Construction Law: Flow-Down Clause

A Powerful Contract Provision

by Gabriel Pinilla, Cotney Attorneys & Consultants

 

 

 

 

 

 

 

 

(Editor’s Note: Gabriel Pinilla is the managing partner of Cotney Attorneys and Consultants’ Denver, Colorado, office. He is a seasoned, results-oriented business and construction law and litigation attorney. Pinilla’s practice encompasses state and federal court litigation from pre-trial through the appeals process, as well as serving clients with negotiation and transactional needs. For more information, go to www.cotneycl.com.)

 

Most construction contracts include a flow-down clause, which may also be called a conduit or pass-through clause. This type of clause states that subcontractors are contractually bound to their general contractor in the same manner that the general contractor is bound to the property owner under the prime contract. Despite such a simple definition, a flow-down clause is one of the most powerful provisions in a contract.

 

Stated Obligations

The flow-down provision is intended to protect all parties by clarifying that a subcontractor’s obligations to a general contractor are the same as those of a general contractor to an owner. The specifics may involve a timeline for the work to be completed and a description of the scope of work.

The principal purpose of a flow-down provision is to preserve consistency between the obligations that the general contractor has with the owner and the obligations the subcontractor has with the general contractor. No general contractor wants to be liable to the owner due to substandard sub-trade work unless that contractor has the right to forward the liability to the subcontractor. However, the legal ramifications of flow-down clauses can be significant.

 

Specific Stipulations

Flow-down clauses may also include stipulations about payment, delays, and dispute resolution. For instance, the clause may incorporate a pay when paid provision, meaning that a subcontractor will receive payment only after the general contractor receives payment from the owner. Also, if the general contract includes a no damage for delay provision, which prevents the general contractor from filing claims against the owner, the subcontractor may be prevented from filing claims against the general contractor. Further, if the general contractor and owner are resolving a dispute via arbitration, a subcontractor may be obligated to use arbitration for disputes as well.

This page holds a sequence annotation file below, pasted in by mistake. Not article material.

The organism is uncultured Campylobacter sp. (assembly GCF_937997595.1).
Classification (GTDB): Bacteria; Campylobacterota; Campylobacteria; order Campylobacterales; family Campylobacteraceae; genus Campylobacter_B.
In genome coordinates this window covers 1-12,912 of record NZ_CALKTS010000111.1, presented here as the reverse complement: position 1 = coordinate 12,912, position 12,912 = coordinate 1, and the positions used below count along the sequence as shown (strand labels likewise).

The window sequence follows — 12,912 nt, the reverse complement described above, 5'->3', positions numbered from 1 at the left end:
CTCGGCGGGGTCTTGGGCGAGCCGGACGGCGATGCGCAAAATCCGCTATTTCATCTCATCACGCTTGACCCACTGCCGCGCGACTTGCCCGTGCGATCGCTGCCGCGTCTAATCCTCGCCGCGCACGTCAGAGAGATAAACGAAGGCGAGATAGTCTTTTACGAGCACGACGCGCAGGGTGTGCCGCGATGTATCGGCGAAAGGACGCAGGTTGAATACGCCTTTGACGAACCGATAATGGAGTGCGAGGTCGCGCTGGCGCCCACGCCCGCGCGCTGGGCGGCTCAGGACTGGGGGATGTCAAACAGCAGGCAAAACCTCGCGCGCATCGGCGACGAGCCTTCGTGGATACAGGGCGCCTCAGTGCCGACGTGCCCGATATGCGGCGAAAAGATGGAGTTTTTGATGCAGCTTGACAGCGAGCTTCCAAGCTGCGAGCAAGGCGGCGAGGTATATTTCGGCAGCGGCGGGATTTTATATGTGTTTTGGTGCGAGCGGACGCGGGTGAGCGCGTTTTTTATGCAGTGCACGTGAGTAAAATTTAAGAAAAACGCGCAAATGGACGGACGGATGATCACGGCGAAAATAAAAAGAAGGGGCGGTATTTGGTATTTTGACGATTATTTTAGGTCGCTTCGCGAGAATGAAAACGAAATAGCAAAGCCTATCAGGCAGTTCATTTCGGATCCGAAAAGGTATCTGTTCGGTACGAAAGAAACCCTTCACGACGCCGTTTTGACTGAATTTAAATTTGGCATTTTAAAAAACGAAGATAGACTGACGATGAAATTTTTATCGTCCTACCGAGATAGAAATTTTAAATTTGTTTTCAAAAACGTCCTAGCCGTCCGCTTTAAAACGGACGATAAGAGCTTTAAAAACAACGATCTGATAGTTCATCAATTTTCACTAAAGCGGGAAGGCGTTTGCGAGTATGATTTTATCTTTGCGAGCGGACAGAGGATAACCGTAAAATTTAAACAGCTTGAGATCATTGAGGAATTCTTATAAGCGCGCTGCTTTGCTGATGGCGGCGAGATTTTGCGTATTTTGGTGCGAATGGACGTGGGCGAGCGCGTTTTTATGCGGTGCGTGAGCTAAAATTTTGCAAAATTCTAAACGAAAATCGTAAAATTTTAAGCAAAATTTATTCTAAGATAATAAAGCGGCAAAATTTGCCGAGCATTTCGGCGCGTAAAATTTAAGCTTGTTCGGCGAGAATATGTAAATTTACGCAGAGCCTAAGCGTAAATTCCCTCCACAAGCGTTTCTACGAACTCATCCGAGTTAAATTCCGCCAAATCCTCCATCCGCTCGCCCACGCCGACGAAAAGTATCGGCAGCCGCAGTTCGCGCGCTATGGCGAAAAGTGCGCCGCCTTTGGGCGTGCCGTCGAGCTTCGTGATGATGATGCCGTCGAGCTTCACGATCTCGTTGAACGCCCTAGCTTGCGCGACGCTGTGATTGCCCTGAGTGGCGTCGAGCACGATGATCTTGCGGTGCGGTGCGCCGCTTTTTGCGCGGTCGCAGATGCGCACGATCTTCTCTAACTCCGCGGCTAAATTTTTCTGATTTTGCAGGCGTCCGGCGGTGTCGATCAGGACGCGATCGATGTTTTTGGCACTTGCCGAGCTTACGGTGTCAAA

Parties That Benefit

In most cases, the owner benefits from the subcontractor having the exact requirements and obligations that the general contractor has. General contractors may also benefit since the clause mandates the subcontractors’ obligations, but likely does not include any responding obligations from the contractors to the subcontractors. Subcontractors may try to limit or dispute their responsibilities, especially if their work on the project is narrow. They may also request that a similar, reciprocal obligation from the general contractor be added to the contract.

 

Pitfalls to Avoid

Contractors and subcontractors should use caution with flow-down clauses in any contract they sign. It is critical that they understand what responsibilities will flow down and how that can impact them. If the clause is too general or broad, it may not be enforceable.

More importantly, some jurisdictions will not enforce flow-down clauses unless the subcontractor can be shown to have knowledge of and to have accepted taking on the obligations intended to flow down. Unless it can be shown that the subcontractor was provided with a copy of the prime contract, a detail that is often overlooked by general contractors, imposing flow down provisions in those jurisdictions will be difficult if not impossible.